The Church of St. Martin is the foundation of St. Martinville and an agreement was made that landowners would pay “an annual and perpetual” rent to the church’s congregation. Because of the growth of this agreement, St. Martinville became the sixth city to be incorporated under the laws of the state. The church received its historical marker in 1972, and the city of St. Martinville followed in 1983.
Notably, Longfellow brought attention back to the expulsion in his poem, “Evangeline,” published in 1847. St. Martinville was the setting of the poem, and an oak stands in the town named “The Evangeline Oak,” commemorating this poem which tells the story of two lovers separated by Le Grand Derangement. Whether the lovers ever existed is debatable, but the tree stands within walking distance of St. Martin Church. “Acadian Reminisces: The True Story of Evangeline,” published in 1907, brought further attention to St. Martinville. The park in which The Evangeline Oak stands was the first park established in the Louisiana State Park System.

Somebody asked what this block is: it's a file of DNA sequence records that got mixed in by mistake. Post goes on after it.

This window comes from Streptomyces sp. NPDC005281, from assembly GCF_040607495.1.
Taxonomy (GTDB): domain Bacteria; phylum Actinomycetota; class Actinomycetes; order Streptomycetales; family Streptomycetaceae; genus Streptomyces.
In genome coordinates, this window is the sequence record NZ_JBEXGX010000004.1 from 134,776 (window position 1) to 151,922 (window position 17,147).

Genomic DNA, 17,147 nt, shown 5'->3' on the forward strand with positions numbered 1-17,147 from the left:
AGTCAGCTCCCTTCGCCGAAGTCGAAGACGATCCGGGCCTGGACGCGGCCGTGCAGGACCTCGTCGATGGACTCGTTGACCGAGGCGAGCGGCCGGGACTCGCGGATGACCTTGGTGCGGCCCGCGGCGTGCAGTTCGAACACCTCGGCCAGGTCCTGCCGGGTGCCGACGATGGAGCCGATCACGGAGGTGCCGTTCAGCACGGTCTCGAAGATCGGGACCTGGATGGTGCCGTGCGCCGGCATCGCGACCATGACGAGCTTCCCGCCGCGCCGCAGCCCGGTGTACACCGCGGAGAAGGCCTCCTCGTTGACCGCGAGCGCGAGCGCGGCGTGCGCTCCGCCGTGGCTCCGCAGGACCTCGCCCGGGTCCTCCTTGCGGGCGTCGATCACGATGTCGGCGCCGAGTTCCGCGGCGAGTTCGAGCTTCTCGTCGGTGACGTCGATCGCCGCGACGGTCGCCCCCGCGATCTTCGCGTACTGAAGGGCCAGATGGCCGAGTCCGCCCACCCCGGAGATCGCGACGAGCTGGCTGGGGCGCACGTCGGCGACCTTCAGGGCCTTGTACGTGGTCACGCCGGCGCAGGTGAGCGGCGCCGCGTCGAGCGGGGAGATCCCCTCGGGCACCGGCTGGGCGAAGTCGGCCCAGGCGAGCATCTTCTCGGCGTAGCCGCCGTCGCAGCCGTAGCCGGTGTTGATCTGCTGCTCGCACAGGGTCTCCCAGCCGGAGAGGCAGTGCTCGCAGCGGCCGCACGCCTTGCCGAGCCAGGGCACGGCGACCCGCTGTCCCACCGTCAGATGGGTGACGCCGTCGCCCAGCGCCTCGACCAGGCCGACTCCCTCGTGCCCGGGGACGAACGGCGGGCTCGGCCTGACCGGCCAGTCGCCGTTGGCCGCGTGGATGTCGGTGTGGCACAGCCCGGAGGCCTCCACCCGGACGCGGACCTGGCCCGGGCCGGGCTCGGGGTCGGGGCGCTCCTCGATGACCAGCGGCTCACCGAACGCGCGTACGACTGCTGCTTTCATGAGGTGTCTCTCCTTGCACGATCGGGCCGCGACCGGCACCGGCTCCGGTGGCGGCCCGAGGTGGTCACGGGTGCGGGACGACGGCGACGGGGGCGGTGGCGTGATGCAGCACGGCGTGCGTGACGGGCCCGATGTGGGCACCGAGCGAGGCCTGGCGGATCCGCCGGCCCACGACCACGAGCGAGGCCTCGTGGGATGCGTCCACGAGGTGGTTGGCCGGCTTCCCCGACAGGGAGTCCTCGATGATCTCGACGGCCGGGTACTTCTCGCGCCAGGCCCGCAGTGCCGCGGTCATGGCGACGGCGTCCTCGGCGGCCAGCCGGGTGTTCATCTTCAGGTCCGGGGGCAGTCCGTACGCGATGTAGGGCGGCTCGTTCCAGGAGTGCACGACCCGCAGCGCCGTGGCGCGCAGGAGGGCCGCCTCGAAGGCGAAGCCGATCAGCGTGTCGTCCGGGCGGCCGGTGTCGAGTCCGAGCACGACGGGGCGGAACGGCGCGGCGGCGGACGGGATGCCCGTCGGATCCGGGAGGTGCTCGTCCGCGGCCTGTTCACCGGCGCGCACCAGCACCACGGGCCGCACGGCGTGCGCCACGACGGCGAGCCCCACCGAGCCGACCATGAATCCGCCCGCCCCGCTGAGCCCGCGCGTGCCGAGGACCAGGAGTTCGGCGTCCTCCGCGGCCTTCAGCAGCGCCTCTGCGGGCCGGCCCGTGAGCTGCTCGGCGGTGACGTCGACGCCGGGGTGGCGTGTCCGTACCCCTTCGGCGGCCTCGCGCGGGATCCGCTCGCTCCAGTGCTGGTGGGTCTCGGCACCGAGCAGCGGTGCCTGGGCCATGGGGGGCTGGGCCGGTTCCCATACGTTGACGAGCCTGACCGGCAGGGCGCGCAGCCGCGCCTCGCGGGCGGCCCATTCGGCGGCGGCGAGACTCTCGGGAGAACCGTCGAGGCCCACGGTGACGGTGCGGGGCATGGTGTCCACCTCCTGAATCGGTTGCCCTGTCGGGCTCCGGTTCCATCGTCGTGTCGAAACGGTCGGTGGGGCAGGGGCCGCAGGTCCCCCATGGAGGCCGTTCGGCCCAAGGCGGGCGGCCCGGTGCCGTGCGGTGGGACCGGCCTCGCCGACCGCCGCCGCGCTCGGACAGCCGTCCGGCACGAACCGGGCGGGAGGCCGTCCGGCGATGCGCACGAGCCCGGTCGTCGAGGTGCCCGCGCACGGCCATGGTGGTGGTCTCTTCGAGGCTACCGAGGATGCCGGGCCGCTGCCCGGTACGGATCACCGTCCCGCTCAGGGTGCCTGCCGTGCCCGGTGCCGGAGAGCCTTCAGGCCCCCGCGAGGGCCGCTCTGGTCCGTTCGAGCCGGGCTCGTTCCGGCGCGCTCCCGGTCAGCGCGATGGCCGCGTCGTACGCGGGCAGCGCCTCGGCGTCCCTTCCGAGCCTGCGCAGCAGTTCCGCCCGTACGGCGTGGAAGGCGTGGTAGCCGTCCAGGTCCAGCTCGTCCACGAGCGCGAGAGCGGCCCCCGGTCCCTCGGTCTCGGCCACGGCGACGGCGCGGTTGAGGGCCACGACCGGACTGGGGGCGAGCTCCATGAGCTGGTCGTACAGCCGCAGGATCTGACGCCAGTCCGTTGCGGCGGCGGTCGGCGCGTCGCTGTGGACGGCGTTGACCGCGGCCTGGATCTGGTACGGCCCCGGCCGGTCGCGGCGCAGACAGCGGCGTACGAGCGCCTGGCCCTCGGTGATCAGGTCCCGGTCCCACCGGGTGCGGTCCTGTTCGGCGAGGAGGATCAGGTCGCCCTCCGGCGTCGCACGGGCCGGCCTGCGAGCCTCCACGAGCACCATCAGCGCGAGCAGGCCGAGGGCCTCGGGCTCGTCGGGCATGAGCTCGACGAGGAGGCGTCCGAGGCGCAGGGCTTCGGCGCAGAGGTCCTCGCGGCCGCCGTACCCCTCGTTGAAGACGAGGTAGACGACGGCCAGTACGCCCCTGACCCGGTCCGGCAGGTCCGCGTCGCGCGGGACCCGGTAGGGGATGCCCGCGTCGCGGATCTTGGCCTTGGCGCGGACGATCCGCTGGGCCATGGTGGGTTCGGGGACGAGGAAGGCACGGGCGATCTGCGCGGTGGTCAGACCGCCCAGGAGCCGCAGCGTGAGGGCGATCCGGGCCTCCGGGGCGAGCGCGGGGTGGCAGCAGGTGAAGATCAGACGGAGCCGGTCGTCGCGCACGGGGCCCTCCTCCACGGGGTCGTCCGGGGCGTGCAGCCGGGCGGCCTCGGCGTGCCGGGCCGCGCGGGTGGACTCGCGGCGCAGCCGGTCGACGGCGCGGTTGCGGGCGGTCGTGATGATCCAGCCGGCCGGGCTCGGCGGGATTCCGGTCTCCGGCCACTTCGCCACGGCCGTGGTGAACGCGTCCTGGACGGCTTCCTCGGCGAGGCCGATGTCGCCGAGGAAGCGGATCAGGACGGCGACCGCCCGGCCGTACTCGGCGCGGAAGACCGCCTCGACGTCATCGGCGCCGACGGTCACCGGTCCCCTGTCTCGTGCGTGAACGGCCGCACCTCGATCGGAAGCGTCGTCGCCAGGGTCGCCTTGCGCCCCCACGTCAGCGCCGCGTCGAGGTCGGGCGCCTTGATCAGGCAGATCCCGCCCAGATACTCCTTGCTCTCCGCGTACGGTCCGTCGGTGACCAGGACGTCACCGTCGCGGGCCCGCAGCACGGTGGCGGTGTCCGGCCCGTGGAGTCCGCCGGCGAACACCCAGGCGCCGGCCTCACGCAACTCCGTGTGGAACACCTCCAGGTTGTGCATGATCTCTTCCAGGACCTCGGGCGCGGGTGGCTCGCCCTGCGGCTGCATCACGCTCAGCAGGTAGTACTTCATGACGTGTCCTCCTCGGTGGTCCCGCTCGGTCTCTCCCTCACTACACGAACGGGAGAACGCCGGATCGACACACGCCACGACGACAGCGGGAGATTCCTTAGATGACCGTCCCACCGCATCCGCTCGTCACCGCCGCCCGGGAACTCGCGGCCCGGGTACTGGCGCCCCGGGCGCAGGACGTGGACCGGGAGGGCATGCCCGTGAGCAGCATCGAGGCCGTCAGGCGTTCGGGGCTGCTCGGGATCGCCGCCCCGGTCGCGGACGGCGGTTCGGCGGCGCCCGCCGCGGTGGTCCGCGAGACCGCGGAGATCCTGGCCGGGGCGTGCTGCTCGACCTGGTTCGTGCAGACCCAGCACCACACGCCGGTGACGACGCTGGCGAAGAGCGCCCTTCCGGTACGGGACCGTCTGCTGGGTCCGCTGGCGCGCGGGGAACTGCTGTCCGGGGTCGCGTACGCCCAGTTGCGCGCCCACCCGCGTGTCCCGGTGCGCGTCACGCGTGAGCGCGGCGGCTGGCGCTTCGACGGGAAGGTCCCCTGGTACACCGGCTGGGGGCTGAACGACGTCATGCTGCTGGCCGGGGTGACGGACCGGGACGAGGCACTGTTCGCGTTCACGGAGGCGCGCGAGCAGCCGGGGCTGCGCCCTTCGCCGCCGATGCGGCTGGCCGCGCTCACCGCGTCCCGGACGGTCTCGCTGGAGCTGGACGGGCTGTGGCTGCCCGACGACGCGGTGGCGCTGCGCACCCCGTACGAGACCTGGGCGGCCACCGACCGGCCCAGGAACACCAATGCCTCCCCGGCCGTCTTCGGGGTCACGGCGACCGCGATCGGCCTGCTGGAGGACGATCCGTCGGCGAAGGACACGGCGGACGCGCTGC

Judge Carl Thibodeaux looks forward to the celebration with anticipation. He was born in Louisiana, and while he was not previously familiar with any celebration prior to this, he is excited about “the celebration of the Cajun culture and the Catholic Church occurring on the same day.” He is most eager to experience the Benediction of the Holy Eucharist which “will be shared with each church. It is the body and blood of Christ,” and the lead vessel will carry the Bishop during the procession.